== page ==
Running for office involves a fair amount of political theatre, so it is no surprise that American presidential candidates often enlist the help of those who perform for a living.
In the current race for the White House, celebrity endorsements are stacking up much as you would expect in liberal Hollywood, where a large contingent of A-listers such as George Clooney, Lena Dunham and Jennifer Lopez are throwing their weight behind Democratic frontrunner Hillary Clinton.
The experts disagree on how significant such endorsements are, but if anyone needs to be convinced of the impact a major star can have, consider the US$353,400 (S$481,400) campaign contribution required for two seats at a table with Clinton, Clooney and the actor's wife Amal at a fund raiser in San Francisco last Friday.
Last night, the Clooneys were at it again, hosting a fund-raising dinner at their mansion here in Los Angeles, where tickets were going for US$33,400 a head.
In a letter to Clinton supporters inviting them to join a lottery for one of the tickets in exchange for a suggested donation of US$10, the 54-year-old star praised the former secretary of state as "the only grown-up in the room" and "the one consistent voice of tolerance and experience… who knows first-hand the complexity of our international relationships".
Other big names have also been stumping for the former first lady.
Dunham, the 29-year-old creator of the Golden Globe-winning HBO television series Girls, hit the campaign trail in several American cities earlier this year and documented her road trip in a travelogue posted on Clinton's website.
The actress and writer - who has a formidable social media presence and influential celebrity friends including pop star Taylor Swift - has not been shy about using press events for Girls to promote the candidate too.
Speaking to The Sunday Times at one such interview in Los Angeles, she says she is pro-Clinton because of the politician's stance on issues such as wage equality, reproductive justice and feminism, especially among women and younger voters.
"I admire what she does and if I can be useful in any way, like by going on the campaign trail for a few days, then I'm thrilled to do it," says Dunham, who even had her stylist put together special outfits so she could make a splash at these events.
"I wanted really patriotic, Hillarythemed stuff and it just made the whole thing more fun and playful because I was delivering pretty serious speeches about policy and human rights."
For Republicans in Hollywood, campaigning has been a rather more muted affair as conservatives have long been a minority in the left-leaning town.
Among those who veer right, the breeze seems to be blowing towards wildcard and frontrunner Donald Trump.
A conservative wealth manager with clients in the film and TV industry says most of them are Democrats. But he tells The Hollywood Reporter that for every Ted Cruz supporter he has spoken to, "there are 10 Trump supporters".
The magazine also reports that enthusiasm for Trump has been quietly growing in groups such as Friends of Abe, a secretive circle of politically conservative members of the Hollywood elite, whose roster includes actors Clint Eastwood, Jon Voight, Kelsey Grammer and Gary Sinise.
Yet many Trump backers are still in the closet. American Psycho author and screenwriter Bret Easton Ellis recently tweeted: "Just back from a dinner in West Hollywood: shocked the majority of the table was voting for Trump, but they would never admit it publicly."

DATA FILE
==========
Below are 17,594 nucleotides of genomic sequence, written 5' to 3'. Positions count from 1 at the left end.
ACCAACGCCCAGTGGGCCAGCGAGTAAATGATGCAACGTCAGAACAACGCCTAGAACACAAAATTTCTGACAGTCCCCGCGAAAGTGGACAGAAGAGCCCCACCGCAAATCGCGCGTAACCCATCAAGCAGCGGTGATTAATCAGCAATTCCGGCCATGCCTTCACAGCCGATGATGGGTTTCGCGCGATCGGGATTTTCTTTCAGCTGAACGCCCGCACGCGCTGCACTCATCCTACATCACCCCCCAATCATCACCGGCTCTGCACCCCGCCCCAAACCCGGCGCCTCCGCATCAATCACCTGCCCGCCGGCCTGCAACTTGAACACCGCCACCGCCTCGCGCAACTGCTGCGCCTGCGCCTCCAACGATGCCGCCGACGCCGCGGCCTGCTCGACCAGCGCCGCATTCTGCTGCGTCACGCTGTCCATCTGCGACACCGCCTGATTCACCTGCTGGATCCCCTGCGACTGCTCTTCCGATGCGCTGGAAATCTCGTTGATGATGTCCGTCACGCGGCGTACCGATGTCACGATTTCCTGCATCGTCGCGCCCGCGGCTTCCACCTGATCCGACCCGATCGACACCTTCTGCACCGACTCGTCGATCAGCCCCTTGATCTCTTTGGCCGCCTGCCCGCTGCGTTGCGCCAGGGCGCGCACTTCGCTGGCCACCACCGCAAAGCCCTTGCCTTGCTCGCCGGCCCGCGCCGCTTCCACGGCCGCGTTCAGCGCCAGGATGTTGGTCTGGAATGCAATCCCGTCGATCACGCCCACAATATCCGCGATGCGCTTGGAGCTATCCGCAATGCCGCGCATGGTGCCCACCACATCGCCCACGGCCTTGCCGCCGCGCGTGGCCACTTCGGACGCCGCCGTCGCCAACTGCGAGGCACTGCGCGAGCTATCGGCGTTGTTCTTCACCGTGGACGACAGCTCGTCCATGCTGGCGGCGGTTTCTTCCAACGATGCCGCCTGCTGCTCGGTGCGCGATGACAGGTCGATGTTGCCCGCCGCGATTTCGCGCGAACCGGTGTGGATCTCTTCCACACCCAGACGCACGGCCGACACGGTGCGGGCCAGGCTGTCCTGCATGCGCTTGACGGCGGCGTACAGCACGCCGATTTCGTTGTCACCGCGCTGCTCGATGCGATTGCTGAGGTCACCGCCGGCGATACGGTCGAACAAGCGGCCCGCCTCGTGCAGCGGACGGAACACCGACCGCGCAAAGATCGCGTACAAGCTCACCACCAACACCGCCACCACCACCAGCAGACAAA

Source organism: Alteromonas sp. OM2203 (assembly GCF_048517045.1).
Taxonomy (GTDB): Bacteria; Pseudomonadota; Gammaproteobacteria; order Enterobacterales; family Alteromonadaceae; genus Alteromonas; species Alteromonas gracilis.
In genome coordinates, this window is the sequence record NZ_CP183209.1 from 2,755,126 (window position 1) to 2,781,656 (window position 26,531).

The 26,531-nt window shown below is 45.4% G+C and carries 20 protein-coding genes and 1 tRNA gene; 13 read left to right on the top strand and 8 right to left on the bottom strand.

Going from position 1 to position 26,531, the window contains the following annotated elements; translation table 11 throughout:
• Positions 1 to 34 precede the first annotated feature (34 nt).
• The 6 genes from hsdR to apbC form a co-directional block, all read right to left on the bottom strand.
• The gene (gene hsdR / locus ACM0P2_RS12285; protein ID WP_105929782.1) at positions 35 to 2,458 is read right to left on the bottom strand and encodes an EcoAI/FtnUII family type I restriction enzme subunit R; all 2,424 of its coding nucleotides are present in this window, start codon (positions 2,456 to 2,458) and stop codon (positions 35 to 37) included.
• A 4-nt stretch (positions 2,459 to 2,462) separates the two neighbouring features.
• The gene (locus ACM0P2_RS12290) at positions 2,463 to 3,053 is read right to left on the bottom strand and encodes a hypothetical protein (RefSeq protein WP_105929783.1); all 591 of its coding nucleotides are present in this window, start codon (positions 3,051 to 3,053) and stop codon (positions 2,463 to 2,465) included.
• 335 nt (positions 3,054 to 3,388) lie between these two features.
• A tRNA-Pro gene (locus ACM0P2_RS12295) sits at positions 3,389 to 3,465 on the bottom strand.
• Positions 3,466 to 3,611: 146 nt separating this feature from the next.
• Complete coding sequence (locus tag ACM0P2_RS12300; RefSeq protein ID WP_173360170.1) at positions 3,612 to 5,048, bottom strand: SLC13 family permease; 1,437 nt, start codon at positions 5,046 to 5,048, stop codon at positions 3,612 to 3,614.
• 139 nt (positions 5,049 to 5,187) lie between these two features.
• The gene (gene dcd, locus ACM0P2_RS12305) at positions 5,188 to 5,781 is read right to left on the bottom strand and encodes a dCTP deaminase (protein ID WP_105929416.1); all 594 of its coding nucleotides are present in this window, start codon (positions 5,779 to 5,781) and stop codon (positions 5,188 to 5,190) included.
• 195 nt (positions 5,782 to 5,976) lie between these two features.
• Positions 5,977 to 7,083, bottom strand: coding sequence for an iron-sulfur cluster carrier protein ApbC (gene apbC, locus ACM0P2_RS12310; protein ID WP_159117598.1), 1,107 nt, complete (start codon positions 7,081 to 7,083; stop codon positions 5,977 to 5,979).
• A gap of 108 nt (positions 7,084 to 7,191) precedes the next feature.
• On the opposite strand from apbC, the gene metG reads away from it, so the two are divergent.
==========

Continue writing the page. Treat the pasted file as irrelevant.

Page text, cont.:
Celebrities who have declared their allegiance to Trump seem to be mostly B- and C-listers, many with chequered histories of their own. They include pro-wrestler Hulk Hogan, boxer Mike Tyson, former basketball player Dennis Rodman and Scott Baio, star of 1970s sitcom Happy Days.
Like Trump, Democratic contender Bernie Sanders has painted himself as an anti-establishment candidate and, as such, has attracted a motley crew of celebrity backers.
Whereas Clinton has bagged most of the big names in Hollywood, the Vermont senator has been endorsed by the likes of actor Mark Ruffalo and Susan Sarandon, director Spike Lee, members of the Red Hot Chili Peppers and an assortment of minor rappers (50 Cent and Snoop Dogg are firmly in Team Clinton).
Backing a candidate is not a risk-free proposition for these performers, who put their reputations at stake when they hitch their wagons to a politician, especially a controversial and widely derided one such as Trump.
Supporting a respectable candidate such as Sanders or Clinton can come with a sting in the tail as well.
Thelma & Louise star Sarandon, 69, was roundly condemned by Democrats when she revealed that she would be reluctant to vote for Clinton should Sanders lose the nomination, arguing that a Trump presidency would be preferable because he "will bring the revolution immediately if he gets in".
Sanders, meanwhile, has used his rival's star-studded fund raising this weekend to hammer home his critique that she is too cosy with big-money donors - and, as one of them, Clooney found himself in the crossfire.
"I have a lot of respect for George Clooney - he's a great actor, I like him," Sanders told CNN. "But this is the problem with American politics… big money is dominating our political system. It is obscene that Secretary Clinton keeps going to big-money people to fund her campaign."
For a small fry like Baio, however, backing Trump has given his profile a little boost. The long-forgotten actor's name was briefly trending on Twitter the day he announced his endorsement.
A few Twitter users confessed that their first thought on seeing this was that Baio, 55, had died, or that there was going to be a remake of his Happy Days 1980s spin-off, Joanie Loves Chachi.
But as the saying goes, there is no such thing as bad publicity - especially in Hollywood.